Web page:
A Kuwaiti lawmaker is attempting to remove a “racist” clause in the country’s citizenship law that allows only Muslims to be granted citizenship.
MP Khalil Al-Saleh, who submitted a draft law to parliament on Tuesday, said the Muslim-only religious precondition was discriminatory and contradicted the freedom of belief and faith that was enshrined in the Kuwaiti constitution.
“This condition involves a hated discriminatory factor that we never experienced,” Al-Saleh, a Shiite Muslim and former Kuwait Airways pilot, told Kuwait Times.
Nearly all Kuwaiti citizens are officially Muslim, although there are a handful of Christians whose families date back centuries.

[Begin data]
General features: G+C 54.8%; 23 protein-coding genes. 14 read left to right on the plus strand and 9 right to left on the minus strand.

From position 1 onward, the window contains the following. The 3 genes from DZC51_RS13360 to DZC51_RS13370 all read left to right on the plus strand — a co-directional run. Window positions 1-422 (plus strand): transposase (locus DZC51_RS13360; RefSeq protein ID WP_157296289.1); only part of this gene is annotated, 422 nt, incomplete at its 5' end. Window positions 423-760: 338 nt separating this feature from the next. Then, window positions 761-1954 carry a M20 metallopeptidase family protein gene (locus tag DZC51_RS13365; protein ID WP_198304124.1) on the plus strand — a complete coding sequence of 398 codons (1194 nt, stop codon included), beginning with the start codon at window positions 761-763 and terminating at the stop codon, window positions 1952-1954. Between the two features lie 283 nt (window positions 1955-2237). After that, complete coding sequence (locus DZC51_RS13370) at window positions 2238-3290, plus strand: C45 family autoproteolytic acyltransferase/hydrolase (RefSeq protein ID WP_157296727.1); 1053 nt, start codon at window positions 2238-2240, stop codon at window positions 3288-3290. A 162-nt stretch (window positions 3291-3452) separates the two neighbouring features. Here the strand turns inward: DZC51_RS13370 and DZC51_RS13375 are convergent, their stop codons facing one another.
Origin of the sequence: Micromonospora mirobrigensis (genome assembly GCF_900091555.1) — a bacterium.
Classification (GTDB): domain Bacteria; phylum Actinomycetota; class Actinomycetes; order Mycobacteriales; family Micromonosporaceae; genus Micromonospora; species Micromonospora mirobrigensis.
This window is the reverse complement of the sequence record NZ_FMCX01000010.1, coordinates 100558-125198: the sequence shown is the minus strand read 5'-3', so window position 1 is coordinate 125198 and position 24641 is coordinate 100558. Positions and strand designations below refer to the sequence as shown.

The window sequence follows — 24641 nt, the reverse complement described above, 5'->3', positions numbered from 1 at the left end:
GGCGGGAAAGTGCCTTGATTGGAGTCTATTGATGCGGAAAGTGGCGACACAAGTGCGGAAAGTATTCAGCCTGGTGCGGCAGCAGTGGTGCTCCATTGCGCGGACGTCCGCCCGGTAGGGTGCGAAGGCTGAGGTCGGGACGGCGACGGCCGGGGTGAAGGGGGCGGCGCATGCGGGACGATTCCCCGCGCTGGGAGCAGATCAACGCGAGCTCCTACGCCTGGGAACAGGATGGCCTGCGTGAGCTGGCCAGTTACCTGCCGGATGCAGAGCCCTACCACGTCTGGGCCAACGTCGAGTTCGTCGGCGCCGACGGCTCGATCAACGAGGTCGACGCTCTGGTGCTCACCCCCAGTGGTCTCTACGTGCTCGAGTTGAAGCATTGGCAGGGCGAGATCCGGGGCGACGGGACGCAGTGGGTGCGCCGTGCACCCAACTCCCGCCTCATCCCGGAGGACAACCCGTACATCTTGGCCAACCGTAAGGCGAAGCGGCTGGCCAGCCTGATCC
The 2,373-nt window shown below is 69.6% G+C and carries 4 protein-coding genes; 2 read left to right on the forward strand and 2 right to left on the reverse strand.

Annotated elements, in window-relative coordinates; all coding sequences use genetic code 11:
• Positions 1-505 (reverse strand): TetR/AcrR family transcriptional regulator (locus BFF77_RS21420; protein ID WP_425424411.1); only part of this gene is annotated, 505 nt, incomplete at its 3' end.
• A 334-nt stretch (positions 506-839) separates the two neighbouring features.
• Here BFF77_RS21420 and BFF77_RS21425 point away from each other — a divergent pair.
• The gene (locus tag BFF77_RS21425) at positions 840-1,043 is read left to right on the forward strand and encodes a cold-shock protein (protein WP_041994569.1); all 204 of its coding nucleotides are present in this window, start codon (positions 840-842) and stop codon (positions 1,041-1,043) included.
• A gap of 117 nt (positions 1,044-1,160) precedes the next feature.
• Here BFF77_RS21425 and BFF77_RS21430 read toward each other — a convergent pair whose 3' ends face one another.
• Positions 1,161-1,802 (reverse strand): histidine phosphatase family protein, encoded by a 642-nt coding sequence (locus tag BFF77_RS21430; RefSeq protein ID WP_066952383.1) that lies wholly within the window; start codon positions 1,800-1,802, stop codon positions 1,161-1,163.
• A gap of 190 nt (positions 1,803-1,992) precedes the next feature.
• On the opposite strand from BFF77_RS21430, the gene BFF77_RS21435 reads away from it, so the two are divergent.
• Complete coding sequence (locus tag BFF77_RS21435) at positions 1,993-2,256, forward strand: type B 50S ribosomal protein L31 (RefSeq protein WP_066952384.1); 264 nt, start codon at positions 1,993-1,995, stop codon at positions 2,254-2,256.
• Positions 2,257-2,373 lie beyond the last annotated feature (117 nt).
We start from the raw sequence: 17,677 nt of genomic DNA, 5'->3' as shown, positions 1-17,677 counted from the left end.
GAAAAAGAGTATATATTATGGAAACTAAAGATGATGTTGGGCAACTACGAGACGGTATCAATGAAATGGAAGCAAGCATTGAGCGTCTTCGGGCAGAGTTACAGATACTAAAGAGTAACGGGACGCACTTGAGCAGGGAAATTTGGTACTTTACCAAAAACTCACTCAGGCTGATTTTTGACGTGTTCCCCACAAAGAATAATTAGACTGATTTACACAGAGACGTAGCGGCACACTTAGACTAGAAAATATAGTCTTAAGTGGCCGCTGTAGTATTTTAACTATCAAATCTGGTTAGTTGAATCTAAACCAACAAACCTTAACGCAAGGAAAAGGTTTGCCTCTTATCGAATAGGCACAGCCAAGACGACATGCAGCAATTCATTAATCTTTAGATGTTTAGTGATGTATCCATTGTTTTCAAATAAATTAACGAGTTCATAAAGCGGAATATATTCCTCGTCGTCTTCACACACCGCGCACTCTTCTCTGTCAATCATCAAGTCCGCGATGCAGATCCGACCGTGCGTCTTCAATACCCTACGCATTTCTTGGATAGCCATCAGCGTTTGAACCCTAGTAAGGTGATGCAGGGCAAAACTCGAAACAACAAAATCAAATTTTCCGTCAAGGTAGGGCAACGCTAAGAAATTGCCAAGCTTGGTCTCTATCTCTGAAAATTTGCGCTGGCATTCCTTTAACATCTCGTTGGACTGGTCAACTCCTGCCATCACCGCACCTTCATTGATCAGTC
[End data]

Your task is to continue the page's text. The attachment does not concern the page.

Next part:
Across the entire population of an estimated 3.8 million – of which two-thirds are expats – about 85 percent are Muslim.
According to Al-Saleh, the religious condition was added to the Kuwaiti nationality law in 1982, requiring foreigners to be Muslim by birth or have embraced Islam for at least five years in order to be granted citizenship.
Previously, it is believed they only had to be living legally in Kuwait, having a steady source of income and have a good knowledge of Arabic. In 1966, a clause requiring professional competence was added to the conditions.
Kuwait, like other GCC countries, rarely issues new citizenships.
The expat-reliant country has announced plans to cut the number of expats by 100,000 annually for the next 10 years.